The Katyn Massacre was part of a broader campaign of extirpating Poles carried out by Stalin in the part of Poland that he had obtained under the Molotov-Ribbentrop Pact.  Beginning in late 1939, mass deportations of Poles to Siberia and other remote regions of the Soviet Union were conducted with brutal alacrity.  Polish families were given under an hour to get ready, shoved into cattle cars, and transported into an arctic wilderness.  Many died during the two- or three-week rail passage.  In the camps, the old and the very young quickly died.  It is said that no person over 50 survived.

After Hitler attacked the Soviet Union in June 1941, Stalin allowed some of the surviving Poles to make their way southward to Iran and the Middle East, where the Polish army was forming under the leadership of Wladyslaw Anders.  Some of the Polish exiles went as far afield as India and Africa.  Many of the immigrants who eventually came to Canada—including the soldiers who had fought under Anders in the Polish Second Corps in Italy—had been Siberian deportees.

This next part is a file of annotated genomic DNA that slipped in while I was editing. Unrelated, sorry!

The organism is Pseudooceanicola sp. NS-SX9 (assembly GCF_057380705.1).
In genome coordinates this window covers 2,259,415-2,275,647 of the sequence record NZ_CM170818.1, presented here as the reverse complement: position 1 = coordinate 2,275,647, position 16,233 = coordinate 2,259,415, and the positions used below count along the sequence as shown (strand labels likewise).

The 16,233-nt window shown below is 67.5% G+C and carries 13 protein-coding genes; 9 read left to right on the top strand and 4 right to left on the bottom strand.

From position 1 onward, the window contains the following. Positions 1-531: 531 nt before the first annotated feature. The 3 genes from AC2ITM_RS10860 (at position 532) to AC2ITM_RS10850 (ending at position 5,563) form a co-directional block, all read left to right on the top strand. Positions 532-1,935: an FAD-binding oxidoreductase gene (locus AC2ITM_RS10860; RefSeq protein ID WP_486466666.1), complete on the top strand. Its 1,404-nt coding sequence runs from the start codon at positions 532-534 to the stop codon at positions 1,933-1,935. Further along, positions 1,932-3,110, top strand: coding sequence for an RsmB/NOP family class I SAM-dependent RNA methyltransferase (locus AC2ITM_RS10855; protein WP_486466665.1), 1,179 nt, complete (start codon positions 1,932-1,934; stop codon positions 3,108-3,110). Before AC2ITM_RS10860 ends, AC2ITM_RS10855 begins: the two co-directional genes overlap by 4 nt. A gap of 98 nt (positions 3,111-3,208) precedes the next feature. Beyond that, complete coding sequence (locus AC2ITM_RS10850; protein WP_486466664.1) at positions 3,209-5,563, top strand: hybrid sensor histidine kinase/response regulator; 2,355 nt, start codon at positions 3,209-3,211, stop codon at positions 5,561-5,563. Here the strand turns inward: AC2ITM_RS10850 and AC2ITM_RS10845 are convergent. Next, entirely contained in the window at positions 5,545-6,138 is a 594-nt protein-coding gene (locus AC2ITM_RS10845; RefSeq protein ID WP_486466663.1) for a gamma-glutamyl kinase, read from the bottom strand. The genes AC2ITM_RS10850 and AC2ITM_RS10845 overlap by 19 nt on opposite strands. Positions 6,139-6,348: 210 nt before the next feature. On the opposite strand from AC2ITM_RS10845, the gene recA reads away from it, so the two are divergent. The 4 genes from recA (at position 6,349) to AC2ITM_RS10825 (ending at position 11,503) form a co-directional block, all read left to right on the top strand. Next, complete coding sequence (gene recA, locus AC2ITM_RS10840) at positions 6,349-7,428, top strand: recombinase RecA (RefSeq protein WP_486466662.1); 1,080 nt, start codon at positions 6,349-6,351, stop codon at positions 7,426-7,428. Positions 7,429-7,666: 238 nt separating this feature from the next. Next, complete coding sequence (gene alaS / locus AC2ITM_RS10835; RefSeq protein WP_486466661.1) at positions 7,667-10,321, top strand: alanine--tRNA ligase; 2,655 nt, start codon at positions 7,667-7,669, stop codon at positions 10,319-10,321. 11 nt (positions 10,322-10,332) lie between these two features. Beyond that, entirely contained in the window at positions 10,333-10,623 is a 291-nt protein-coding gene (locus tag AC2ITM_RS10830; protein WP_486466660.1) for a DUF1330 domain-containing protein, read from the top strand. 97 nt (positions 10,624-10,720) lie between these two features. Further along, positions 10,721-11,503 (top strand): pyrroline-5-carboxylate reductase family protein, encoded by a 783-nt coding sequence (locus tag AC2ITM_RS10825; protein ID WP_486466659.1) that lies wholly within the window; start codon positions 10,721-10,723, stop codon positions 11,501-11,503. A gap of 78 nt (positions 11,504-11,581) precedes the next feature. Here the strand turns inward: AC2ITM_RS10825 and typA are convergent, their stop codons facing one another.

Further up Roncesvalles is St. Casimir’s Roman Catholic Church, one of the main Polish parishes since World War II.  Opposite the side street where the church sits is a public school that had, for many years, a Polish-Canadian principal, Jesse Flis.  I fondly remember a Polish-language dramatic poetry and prose recital contest in that building, in which I won first prize.  This so-called recytacja is a virtually uniquely Polish subgenre.  The selections are almost always from the patriotic poetry of the grand masters of Polish literature—Mickiewicz, Slowacki, Norwid—or from more modern works of poets such as Krzysztof Kamil Baczynski, the tragic hero of the Warsaw Uprising of 1944.